But there is yet another thought, for we have a relationship also to Christ, and therefore “he will rest in his love.” We have never yet heard of a man who hated his own flesh. Strangely wicked as it is, we have heard of men who have hated their flesh in the mystic sense of the marriage tie, and who have driven their wives from them with all manner of brutality and cruelty. She whom the husband promised to cherish and to nourish, he has driven away, yet he has never thus treated his own flesh; the man may have become cruel and unnatural towards her who is his own flesh by marriage, but not towards his own literal flesh. Now, Jesus Christ has taken his people into such a connection with himself that they are nearer to him even than the wife is to the husband; they are as near to him as our own flesh and blood are to our own head. What will not a man do to save his hand, or the least member of his body? Would he ever cease to care for even the feeblest portion of his frame? No; men are generally careful enough of their own flesh and blood; much more, therefore, will our Lord Jesus Christ protect the members of his mystical body, for we are his fulness, the fulness of him that filleth all in all. And will Christ lose his own fulness? Shall his body be dismembered? Shall the head become a bleeding head, and the trunk become a corpse? Shall any one member be left to die, to burn, to be destroyed? Oh, no! As surely as we are brought into this relationship with Christ, so surely are we saved beyond any hazard. This is one meaning of the text, and most consolatory to the tried, tempest-tossed child of God.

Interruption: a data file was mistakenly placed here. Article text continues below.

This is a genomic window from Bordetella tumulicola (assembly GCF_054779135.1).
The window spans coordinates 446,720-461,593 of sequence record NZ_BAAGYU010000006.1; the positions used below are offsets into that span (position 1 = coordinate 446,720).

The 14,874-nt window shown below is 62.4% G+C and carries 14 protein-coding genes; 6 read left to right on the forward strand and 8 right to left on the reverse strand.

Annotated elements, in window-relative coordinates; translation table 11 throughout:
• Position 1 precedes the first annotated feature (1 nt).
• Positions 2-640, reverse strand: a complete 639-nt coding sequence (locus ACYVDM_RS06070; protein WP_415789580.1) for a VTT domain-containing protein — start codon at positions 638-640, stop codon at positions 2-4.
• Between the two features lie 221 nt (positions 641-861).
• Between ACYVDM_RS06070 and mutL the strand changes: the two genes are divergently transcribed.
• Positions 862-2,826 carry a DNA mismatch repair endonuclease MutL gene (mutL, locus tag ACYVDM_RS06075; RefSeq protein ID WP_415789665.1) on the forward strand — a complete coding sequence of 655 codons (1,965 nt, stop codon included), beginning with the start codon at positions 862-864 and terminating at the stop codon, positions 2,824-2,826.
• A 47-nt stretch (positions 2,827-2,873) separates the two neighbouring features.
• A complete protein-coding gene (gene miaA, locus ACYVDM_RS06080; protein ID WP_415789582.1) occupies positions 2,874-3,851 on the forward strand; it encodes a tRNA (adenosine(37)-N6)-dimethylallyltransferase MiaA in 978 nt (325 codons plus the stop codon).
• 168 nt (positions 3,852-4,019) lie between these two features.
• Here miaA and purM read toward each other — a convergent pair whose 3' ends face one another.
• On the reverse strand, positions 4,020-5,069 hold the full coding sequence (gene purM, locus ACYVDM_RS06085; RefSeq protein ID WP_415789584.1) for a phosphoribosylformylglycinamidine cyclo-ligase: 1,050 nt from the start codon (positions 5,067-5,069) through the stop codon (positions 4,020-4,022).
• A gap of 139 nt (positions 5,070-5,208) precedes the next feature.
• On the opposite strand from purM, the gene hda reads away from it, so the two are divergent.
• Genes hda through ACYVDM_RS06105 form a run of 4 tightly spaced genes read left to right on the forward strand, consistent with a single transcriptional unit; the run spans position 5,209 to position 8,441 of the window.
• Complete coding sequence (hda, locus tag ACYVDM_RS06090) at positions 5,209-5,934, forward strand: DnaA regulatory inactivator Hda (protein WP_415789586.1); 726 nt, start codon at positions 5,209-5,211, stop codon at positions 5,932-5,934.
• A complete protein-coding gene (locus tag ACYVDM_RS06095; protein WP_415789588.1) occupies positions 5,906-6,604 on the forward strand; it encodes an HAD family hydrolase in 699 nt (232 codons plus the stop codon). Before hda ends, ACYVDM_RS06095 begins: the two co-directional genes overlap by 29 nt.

II. I think, however, that there is another very sweet meaning to it; that is, Christ has laboured in His Love, and He now rests in it.
Let me draw a picture for you. Here is a man, who loves his hearth, and his home, and his country, and his Queen. The sound of battle is heard in the land, so he girds his sword upon his thigh, and marches forth to defend all that is dear to him. He fights, he struggles, his garments are stained with blood, and he himself is wounded. It is love — love of his own safety, and his family, and of his country, that has made him fight so bravely. And now that the deed is done, he comes back to his home. The foe has been swept from the white cliffs of Albion, and the land of liberty is still free; Britons are not slaves. The man retires to his house, and you see how quietly he sleeps, how joyously he sits down under his own vine and fig tree, none daring to make him afraid. With what joy does he now look upon the faces of those whom he has defended, and upon the home for which he has fought! What satisfaction does it give him to know that the honour of his country is still unstained, and his land is still the home of the free! Now he rests in his love; that which made him fight, now gives him joy; that which impelled him in the day of battle to do great deeds of heroism, is its own sweet reward. Now he rests because the battle is fought, the victory is won, and he, therefore, rejoices in the very love which once caused him to labour.